In this column, Saikat Majumdar discusses books from India that haven’t received due attention.

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They treated every unborn infant
as a weapon of mass destruct.
They bombed the city hospital
at the centre of Baghdad
The maternity ward and all.

A cry inside a maternity ward
means one thing.
A maternity ward inside a cry
means another.

Basant Rath’s author bio establishes a life-trajectory with a pointedly ironic relevance to contemporary India: born “in a village in coastal Odisha, studied sociology in Jawaharlal Nehru University, New Delhi, before joining the Indian Police Service in 2000. He considers Mandi, Poonch (a border district in Jammu and Kashmir) his second home.”

The move from rural Odisha (formerly Orissa) to the premier university in Delhi, named after independent India’s first Prime Minister, points to the advancement made possible by the socially responsible higher education system established with a Nehruvian vision. At the same time, it draws our attention to the embattled state of this university under the current regime of Hindu nationalism. From this university, Rath’s selection into the prestigious Indian Police Service is another sought-after triumph for students from different parts of the country who come to the capital — but everything changes again in Kashmir, the most traumatically troubled part of the subcontinent since independence. Moving to this tormented land as a high-powered police officer, Rath writes, “Own me, Srinagar.” The title of his striking collection of poems, the expression becomes a bruised, lyrical plea for belonging in a land that has long fought its own battle of belonging in South Asia.

Belong he does, in a way that makes him indistinguishable from Kashmir, its beauty and its pain. He creates a conscience so wide and powerful as to hold violence from all over the world close to his chest, as in the lines above. But it his sensory evocation of his adopted region that packs the greatest ironies of history:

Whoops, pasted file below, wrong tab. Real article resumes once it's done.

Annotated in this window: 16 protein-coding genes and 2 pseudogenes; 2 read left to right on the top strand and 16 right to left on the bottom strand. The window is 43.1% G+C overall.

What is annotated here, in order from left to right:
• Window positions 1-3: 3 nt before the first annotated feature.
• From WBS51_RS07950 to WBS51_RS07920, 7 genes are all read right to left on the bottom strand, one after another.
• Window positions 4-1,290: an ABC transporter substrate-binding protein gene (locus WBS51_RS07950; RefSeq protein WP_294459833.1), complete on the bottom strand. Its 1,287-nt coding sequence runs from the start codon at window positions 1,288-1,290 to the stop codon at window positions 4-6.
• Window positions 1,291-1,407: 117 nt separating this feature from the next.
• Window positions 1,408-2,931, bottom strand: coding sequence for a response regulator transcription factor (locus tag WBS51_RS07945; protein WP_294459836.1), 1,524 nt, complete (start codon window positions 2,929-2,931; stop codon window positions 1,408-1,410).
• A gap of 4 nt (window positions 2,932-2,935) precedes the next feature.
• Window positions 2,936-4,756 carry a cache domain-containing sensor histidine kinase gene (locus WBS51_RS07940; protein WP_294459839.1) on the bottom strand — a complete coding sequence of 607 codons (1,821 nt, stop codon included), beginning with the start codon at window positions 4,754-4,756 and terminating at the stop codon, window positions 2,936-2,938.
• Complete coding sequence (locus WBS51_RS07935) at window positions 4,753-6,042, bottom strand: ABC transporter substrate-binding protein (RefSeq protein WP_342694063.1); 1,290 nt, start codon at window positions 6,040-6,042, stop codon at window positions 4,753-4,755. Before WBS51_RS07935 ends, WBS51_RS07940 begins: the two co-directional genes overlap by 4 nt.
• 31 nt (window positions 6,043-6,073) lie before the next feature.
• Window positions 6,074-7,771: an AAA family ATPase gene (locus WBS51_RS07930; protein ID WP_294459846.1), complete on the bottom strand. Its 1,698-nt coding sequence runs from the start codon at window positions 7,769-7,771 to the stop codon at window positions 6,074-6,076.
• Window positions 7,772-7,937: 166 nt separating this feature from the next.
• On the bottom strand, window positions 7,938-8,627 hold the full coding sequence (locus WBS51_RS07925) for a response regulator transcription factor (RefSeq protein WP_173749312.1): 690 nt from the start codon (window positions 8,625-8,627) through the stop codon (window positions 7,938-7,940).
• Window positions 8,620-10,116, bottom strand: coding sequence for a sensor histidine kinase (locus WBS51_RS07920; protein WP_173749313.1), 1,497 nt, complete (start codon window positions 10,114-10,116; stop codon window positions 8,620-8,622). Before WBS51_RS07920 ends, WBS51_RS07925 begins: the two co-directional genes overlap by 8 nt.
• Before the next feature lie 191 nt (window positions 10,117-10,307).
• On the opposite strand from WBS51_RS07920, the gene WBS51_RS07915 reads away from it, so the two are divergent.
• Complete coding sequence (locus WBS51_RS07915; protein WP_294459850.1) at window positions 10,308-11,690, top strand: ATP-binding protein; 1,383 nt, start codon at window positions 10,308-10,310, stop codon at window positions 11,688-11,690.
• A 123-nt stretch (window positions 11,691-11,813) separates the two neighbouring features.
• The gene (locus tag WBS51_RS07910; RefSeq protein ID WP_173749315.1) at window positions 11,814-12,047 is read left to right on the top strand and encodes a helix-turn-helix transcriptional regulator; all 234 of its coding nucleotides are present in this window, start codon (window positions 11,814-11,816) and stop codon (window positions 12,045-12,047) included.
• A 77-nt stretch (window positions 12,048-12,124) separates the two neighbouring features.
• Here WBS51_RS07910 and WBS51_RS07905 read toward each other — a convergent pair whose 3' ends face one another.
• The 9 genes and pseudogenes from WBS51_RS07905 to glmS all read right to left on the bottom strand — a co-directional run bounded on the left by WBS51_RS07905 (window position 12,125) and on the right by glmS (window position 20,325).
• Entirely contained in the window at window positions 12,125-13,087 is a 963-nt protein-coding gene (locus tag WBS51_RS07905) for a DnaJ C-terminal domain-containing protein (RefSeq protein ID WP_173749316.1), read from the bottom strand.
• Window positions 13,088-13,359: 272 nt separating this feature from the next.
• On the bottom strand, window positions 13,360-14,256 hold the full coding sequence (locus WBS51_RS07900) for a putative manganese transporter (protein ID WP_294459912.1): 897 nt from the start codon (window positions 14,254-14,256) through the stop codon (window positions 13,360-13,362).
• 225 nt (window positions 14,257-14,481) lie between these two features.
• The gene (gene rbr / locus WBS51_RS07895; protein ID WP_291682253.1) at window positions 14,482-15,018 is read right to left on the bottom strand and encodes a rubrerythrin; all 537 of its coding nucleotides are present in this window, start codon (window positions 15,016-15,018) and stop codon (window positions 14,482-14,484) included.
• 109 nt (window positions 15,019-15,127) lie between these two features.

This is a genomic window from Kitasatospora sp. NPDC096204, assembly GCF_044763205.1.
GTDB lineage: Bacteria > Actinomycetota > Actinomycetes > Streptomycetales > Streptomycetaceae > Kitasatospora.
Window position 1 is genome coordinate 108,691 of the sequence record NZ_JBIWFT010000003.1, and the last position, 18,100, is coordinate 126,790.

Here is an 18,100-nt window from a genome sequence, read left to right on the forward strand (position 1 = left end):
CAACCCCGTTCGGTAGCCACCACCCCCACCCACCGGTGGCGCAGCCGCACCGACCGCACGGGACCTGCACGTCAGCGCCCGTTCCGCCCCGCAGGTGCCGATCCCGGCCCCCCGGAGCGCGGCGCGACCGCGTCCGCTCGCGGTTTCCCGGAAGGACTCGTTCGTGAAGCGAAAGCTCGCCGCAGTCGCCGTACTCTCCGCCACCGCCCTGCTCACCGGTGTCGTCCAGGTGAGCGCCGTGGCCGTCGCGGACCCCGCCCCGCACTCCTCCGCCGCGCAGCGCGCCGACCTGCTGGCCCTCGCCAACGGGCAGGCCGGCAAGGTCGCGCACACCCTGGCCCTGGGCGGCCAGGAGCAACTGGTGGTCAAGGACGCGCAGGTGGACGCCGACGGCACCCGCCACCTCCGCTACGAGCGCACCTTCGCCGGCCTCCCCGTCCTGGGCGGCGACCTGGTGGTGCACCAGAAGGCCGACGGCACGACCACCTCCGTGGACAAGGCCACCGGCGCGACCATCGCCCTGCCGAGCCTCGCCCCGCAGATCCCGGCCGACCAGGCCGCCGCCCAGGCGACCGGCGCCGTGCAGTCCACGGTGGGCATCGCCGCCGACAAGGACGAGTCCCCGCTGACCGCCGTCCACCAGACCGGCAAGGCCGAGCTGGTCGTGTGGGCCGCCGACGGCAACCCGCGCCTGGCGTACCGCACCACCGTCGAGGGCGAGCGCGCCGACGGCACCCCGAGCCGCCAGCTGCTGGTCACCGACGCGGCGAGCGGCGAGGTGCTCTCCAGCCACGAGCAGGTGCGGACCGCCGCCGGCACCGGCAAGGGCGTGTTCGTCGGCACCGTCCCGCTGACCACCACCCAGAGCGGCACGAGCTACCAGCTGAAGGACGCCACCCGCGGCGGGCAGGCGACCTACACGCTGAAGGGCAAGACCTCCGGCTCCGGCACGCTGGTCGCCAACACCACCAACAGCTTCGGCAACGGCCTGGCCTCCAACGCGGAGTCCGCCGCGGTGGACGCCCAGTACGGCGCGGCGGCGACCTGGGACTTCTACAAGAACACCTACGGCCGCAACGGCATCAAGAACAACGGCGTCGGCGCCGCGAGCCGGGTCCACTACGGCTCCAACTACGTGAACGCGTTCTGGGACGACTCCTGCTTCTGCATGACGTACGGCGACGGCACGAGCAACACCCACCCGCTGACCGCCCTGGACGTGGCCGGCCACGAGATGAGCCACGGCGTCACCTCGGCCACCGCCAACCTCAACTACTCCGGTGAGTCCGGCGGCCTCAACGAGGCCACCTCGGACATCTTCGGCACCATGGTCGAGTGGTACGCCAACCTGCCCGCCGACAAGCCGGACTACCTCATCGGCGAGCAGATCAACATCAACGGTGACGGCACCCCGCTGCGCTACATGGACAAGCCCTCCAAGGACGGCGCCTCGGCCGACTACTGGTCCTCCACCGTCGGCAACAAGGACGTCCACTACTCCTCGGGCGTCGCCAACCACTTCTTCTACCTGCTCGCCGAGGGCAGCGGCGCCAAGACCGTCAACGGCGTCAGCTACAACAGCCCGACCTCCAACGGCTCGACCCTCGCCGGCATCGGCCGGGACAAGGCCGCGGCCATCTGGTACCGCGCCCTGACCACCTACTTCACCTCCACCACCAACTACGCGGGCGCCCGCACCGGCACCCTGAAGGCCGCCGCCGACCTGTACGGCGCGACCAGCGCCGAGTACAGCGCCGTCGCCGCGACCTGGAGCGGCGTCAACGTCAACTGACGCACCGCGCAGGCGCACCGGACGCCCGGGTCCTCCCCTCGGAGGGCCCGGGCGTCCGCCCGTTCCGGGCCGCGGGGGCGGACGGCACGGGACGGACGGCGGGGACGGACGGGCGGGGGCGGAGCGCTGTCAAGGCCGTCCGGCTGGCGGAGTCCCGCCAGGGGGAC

Don’t worry. This valley is eatable.
Eminently. Farm fresh.
Exactly forty summers back
Nehru came for the breakfast
and praised our apple sauce.
Jinnah couldn’t stay for dinner.
He sent his apologies
and a personal messenger.

When it comes to the mangled kinship between India and Pakistan, history becomes a homespun colloquialism, a domestic spat, a bothersome love story. Hence, the poem “New Delhi and Islamabad” unleashes a new kind of seasoning:

Salt and pepper shakers
standing togethe
shoulder to shoulder
hand in hand
on the walnut dining table
after many a meal
after many a prayer
known and unknown to each other

like teenage lovers
like seasoned strangers.

Own Me, Srinagar is energized by geography and history. Abstract thought plays little role in these poems. Why would it? Rath is writing about a terrain whose physical contours speak for themselves, and whose past and present — and an ever-ominous future — are even more vocal. The convergence of stunning beauty and jagged pain in the valley have rendered everyday life a high-strung affair for the longest period in the subcontinent’s long memory. It is a place where history is but a privileged and oppressive visitor; so little here seems to be decided by locals — a fact iterated with finality by the current Indian government’s removal, in October 2019, of Article 370 of the Constitution, which had given the state of Jammu and Kashmir a special status since 1954. Written long before this happened, Bath’s poem “History” might as well be a direct comment. In it, the titular force

is a foreign tourist,
sexy and sophisticated,
who knows how to say
“smile please” in ten dialects,
“thank you” in six,
“how much” in twenty,
“which way” in fourteen,
and “fair enough” in one.

But she can’t understand
a single curse
in street-smart Kashmiri

And she carries a kitchen knife.
and movie camera with her.

Knife, she conceals.
Camera, she flaunts.

A quick Google search reveals that Rath has drawn controversy and popularity in equal measure both as the Inspector General of Traffic Police in the state and as an author of provocative op-eds. There is little doubt that he has become well-versed in curses in street-smart Kashmiri, and knows well the meaning of carrying a knife and camera on the streets of Kashmir. Police action, political retribution, even Twitter storms, to which Rath is no stranger, easily overshadow poetry, even when the latter speaks in a sharper, more painful, more meaningful language. Rath’s collection, published in 2013 by Writers’ Workshop, did not receive much of a response, despite his bureaucratic fame and notoriety. But it is a striking book that deserves its place in the explosive canon of Kashmiri verse.

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Saikat Majumdar is the author of three novels: The Scent of God (2019), The Firebird (2015), published in the US as Play House (2017), and Silverfish (2007). He has also published a book of literary criticism, Prose of the World (2013), a general nonfiction book on higher education, College: Pathways of Possibility (2018), and a co-edited collection of essays, The Critic as Amateur (2019). His new novel, The Middle Finger, will be published in fall 2021.